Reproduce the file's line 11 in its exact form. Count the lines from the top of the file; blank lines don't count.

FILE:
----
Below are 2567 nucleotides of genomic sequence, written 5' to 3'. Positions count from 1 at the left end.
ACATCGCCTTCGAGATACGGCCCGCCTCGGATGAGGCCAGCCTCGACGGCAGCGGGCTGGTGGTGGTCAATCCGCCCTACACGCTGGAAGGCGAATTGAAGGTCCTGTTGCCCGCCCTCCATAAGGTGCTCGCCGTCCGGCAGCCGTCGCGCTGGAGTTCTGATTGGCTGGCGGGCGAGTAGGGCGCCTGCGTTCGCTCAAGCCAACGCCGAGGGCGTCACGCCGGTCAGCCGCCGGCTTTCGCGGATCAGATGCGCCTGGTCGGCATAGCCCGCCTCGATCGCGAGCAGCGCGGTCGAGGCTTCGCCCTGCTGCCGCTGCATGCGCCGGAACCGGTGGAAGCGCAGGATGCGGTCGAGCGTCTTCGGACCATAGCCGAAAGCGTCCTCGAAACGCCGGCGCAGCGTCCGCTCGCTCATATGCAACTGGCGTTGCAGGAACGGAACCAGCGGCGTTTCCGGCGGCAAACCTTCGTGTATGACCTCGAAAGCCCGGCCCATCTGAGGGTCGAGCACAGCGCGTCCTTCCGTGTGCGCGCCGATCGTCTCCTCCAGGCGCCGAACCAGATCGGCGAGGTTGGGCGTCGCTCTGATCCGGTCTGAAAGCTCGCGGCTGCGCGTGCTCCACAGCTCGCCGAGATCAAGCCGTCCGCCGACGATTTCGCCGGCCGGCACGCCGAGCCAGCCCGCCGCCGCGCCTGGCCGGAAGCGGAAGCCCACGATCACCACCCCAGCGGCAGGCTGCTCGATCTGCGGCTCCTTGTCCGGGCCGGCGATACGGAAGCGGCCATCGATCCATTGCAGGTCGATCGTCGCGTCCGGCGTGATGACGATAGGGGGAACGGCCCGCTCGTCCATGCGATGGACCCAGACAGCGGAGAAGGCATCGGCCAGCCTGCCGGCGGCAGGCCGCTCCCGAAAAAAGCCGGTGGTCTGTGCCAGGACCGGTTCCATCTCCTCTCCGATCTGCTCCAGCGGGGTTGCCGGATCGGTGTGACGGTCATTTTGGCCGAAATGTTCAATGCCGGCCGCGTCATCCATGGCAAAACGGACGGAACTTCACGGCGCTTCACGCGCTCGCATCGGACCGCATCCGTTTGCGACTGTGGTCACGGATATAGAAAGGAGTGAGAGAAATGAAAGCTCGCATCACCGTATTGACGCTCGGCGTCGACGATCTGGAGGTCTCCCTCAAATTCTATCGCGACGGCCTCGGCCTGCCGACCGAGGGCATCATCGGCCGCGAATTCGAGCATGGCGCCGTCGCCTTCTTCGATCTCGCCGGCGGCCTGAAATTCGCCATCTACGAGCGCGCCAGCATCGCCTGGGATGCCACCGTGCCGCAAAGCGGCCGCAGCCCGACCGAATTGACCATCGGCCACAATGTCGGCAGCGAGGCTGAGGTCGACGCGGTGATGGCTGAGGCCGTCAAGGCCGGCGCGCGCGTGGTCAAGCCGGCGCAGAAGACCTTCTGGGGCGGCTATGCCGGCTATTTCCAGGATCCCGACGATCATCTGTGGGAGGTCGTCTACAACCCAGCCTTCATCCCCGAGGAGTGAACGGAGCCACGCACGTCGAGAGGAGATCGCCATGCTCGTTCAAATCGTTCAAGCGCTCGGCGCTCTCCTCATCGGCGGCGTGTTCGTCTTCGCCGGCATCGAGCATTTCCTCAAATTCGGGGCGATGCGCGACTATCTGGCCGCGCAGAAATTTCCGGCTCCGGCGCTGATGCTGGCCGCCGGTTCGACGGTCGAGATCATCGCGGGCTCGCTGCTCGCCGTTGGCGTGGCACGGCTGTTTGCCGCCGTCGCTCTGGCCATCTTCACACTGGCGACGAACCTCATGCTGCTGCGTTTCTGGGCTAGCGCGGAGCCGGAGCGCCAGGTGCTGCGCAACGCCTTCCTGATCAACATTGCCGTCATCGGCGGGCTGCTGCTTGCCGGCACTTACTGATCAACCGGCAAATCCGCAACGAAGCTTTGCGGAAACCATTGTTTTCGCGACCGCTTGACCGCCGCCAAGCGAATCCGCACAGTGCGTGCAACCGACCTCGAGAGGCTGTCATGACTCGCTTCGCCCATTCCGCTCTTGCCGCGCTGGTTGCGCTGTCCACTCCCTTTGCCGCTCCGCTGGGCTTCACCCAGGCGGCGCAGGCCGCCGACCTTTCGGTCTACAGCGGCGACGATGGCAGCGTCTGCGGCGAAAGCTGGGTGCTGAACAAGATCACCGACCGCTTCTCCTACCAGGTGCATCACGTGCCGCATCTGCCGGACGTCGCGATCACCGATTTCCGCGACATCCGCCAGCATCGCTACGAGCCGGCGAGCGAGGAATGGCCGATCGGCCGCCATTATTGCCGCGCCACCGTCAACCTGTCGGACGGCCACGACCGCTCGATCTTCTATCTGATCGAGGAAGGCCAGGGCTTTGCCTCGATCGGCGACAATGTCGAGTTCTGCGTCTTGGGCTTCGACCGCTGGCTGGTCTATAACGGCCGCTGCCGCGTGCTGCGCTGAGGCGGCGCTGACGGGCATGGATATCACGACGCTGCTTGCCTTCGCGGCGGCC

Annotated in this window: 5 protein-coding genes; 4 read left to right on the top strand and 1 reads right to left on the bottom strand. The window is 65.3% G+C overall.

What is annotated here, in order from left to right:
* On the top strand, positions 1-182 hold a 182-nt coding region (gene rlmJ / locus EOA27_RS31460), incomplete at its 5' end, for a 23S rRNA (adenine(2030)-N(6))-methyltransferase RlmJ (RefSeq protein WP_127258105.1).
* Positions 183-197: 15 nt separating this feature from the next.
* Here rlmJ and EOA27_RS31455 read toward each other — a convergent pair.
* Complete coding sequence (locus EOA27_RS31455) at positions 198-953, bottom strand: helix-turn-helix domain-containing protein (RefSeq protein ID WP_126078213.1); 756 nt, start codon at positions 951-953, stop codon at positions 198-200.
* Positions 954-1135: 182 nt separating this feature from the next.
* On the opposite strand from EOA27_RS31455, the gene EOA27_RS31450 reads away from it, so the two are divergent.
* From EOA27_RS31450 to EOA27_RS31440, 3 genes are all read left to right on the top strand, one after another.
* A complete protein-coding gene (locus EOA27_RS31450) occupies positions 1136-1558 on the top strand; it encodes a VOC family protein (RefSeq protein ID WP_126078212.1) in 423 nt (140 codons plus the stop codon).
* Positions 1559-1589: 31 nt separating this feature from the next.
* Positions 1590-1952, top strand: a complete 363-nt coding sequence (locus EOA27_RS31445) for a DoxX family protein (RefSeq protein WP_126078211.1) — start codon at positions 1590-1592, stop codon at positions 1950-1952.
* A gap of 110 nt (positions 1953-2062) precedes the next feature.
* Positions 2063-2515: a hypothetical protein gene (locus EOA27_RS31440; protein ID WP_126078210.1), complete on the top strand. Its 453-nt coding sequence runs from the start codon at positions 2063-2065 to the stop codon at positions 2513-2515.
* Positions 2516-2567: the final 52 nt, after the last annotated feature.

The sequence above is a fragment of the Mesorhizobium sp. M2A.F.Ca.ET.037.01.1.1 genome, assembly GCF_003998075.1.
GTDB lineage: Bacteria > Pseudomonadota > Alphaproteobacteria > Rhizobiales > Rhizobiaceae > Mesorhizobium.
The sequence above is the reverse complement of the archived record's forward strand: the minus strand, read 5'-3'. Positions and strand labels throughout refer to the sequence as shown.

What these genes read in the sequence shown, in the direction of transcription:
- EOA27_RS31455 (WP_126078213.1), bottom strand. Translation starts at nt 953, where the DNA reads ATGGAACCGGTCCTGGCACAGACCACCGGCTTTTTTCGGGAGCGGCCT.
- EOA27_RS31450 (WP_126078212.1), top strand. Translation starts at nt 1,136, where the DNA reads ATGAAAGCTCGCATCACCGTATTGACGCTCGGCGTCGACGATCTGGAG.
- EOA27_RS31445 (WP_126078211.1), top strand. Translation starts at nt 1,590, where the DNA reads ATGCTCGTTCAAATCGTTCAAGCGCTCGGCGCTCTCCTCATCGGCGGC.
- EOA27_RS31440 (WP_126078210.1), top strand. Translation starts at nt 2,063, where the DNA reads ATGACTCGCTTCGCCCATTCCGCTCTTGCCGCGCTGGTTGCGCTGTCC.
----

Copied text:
* From EOA27_RS31450 to EOA27_RS31440, 3 genes are all read left to right on the top strand, one after another.